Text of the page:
Kinsearching March 1, 2009




Marleta Childs
P. O. Box 6825
LUBBOCK, TX 79493-6825

Spur, Dickens County, TX

     As we mentioned in the earlier articles in this series, the soon-to-be town of Spur had much activity even before lots went on sale. Entrepreneurs had founded businesses and competition had begun. Information pertaining to some of the first businesses appeared previously in Kinsearching columns: barbers (8 Feb 2009); grocery stores, restaurants, and hotels (15 Feb 2009); and transportation (22 Feb 2009). What were some of the other early businesses springing up? Selected items from the Spur paper tells the history.

     One of the first businesses was the newspaper, The Texas Spur, which shares its 100th anniversary in 2009 with the town of Spur. Editor Oran McCLURE published his first issue on 1 Oct 1909. As to be expected, the headline focused on the main feature: "Another City Now Adorns the Map of Texas, Spur Town Lots Will Be Placed on Sale Nov. 1." McClure put this ad in his paper: "Job-Printing - When all material arrives, the Texas Spur will be prepared to turn out high-class printing of all kinds. Give us a trial." (1 Oct 1909, p. 1, c. 5) A subscription to the newspaper for a year cost one dollar.

     Building materials, hardware, and housewares were necessities for the establishment and growth of the new town. "CAYLOR and LAIRD (sic), of Lubbock, have put in a lumber business at Spur." (12 Nov 1909, p. 4, c. 1) Within a year, the business was sold to competitors. "This week a deal was consummated by which the CAVLOR-LEARD (sic) Lumber Company sold their entire business and stock of lumber and building material to the five other lumber firms of Spur, thus giving Spur only five yards instead of six in the past. Floyd CAVLOR, as manager of the lumber business at Spur, has been successful and a formidable competitor in his line...." (4 Nov 1910, p. 1, c. 1)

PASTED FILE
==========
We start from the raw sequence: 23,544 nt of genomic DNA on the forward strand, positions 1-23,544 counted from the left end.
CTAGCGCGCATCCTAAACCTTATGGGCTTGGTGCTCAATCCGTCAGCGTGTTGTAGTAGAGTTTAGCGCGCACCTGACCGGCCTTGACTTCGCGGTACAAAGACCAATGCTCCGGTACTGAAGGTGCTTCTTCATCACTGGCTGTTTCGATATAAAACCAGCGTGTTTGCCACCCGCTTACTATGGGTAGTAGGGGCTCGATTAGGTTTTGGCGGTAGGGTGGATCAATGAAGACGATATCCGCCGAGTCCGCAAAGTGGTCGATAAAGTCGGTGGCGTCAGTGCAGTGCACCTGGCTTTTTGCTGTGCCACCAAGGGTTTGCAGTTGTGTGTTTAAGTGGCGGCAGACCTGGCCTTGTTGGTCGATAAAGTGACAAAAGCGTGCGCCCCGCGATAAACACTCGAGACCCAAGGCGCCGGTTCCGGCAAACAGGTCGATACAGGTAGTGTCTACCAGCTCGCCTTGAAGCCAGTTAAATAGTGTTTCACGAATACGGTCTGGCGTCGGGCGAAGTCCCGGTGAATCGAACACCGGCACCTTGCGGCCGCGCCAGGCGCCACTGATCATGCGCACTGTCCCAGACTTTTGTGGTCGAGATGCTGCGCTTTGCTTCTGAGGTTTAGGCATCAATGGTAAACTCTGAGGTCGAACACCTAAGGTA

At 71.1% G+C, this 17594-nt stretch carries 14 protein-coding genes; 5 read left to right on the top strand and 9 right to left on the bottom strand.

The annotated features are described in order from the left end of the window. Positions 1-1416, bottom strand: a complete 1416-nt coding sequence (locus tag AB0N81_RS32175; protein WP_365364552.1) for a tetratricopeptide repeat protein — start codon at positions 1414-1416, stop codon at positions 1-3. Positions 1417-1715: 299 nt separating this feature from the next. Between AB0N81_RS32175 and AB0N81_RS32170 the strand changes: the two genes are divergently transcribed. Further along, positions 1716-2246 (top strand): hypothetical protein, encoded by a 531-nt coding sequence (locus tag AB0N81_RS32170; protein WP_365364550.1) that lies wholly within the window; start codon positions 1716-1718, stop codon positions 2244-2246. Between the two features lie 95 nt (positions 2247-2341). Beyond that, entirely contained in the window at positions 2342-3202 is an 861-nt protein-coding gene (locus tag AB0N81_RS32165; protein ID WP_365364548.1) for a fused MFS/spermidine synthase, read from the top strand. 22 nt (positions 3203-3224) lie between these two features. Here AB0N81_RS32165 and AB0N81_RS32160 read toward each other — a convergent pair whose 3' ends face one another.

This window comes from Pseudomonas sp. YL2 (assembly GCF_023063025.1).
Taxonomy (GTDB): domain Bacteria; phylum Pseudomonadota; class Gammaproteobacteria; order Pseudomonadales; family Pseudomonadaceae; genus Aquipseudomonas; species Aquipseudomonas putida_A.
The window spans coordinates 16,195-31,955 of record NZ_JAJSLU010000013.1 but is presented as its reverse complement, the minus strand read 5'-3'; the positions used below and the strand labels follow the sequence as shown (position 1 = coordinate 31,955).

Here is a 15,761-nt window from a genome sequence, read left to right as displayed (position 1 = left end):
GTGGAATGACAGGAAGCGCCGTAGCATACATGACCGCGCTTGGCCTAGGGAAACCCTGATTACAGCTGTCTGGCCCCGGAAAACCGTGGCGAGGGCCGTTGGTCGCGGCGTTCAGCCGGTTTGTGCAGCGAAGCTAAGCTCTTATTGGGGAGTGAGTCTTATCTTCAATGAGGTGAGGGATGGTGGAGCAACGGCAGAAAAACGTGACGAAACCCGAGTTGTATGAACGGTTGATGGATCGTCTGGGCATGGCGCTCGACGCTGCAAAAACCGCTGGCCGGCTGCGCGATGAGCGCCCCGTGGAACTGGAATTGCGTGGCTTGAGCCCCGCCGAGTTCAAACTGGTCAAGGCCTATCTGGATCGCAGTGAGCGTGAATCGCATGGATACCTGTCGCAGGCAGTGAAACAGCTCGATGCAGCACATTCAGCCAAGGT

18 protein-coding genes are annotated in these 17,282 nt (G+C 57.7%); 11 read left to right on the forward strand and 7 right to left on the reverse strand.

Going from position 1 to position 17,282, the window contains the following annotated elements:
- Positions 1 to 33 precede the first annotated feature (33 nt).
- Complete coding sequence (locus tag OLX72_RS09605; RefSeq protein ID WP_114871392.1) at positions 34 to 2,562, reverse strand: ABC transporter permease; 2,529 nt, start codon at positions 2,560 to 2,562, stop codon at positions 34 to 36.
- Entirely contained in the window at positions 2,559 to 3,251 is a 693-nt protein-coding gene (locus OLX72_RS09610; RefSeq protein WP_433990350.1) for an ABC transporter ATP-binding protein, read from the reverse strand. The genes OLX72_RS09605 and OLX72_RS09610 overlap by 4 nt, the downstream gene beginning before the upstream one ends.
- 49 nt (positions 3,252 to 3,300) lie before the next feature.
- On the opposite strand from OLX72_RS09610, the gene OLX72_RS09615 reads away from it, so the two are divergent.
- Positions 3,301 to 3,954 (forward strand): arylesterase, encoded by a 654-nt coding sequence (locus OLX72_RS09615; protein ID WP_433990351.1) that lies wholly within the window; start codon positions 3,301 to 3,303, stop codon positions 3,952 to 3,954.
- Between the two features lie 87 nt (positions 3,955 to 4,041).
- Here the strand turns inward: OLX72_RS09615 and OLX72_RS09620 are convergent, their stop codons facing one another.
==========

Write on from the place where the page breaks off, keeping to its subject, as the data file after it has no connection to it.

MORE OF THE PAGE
"J. W. CHALK is making preparation to put in a hardware business soon in Spur." (12 Nov 1909, p. 3, c. 4)

     "Joe GOOSBY, of Lubbock, was here last week and made arrangements to locate a hardware and furniture business at Spur." (12 Nov 1909, p. 3, c. 1)

     "Messrs. YOUNGBLOOD & HOFFMAN, recently of Hereford, Texas, have located at Spur and will engage in the paint and paper hanging business...." (29 Oct 1909, p. 2, c. 3)

     In order to make rapid progress in the town, individuals experienced with building skills would be in demand. "W. W. JOHNSTON, carpenter and contractor of Rotan, has located at Spur and will move his family soon." (12 Nov 1909, p. 3, c. 4)

     "Mr. ROSS, of Fort Worth, came in this week and will hereafter be associated with Mr. ANDERTON in carpenter and contract work." (12 Nov 1909, p. 4, c. 4)

     Legal aid, such as help with recording land transactions and writing contracts, was available, either locally or in a town nearby. "Judge T. T. BOULDING, of Matador,...will probably locate in Spur and engage in the practice of his profession as an attorney at law." (12 Nov 1909, p. 2, c. 5)

     An advertisement by P. C. MAYNARD, attorney-at-law in Dickens, TX, made his services known. (12 Nov 1909, p. 4, c. 2)

     "Contracts for deeds in proper form for recording, and also rental contract forms can be secured at my office. E. J. COWAN" (12 Nov 1909, p. 4, c. 1)

     "Glasgow & Davis, of Matador, will locate at Spur and engage in the land and abstract business." (12 Nov 1909, p. 3, c. 2)

     Just as it is in the twenty-first century, having insurance was important to businesses and people in the early twentieth century. "Mr. COWAN, formerly of Dickens, has located at Spur and will engage in the insurance and notary business...." (29 Oct 1909, p. 1, c. 5) An advertisement for fire and "tarnado" insurance by "E. J. COWAN, Office with JACKSON Realty Co" soon appeared in the newspaper. (12 Nov 1909, p. 2, c. 2)

     The same issue contained a notice concerning The (sic) London Assurance Corporation, which was being represented by W. J. MABEN in Spur. (12 Nov 1909, p. 1, c. 3) MABEN also placed an ad for his association with the Austin Fire Insurance Company. (12 Nov 1909, p. 4, c. 4)

     Some businesses offered goods and services that were especially useful to farmers and ranchers. "J. B. CONNER, of near Spur, moved last week to the city and will engage in the feed business. He has already erected a temporary store and has a small stock of feed...." (29 Oct 1909, p. 2, c. 5)

     "R. L. KING, a prominent citizen of Dickens, has decided to cast his lot with the Spur people, and when the town opens will put in a first-class tin shop, sheet iron and metal works...." (29 Oct 1909, p. 3, c. 4)

(To be continued)

     (Editor's Note: For background information about this series of articles, see Kinsearching column dated 8 Feb 2009.)

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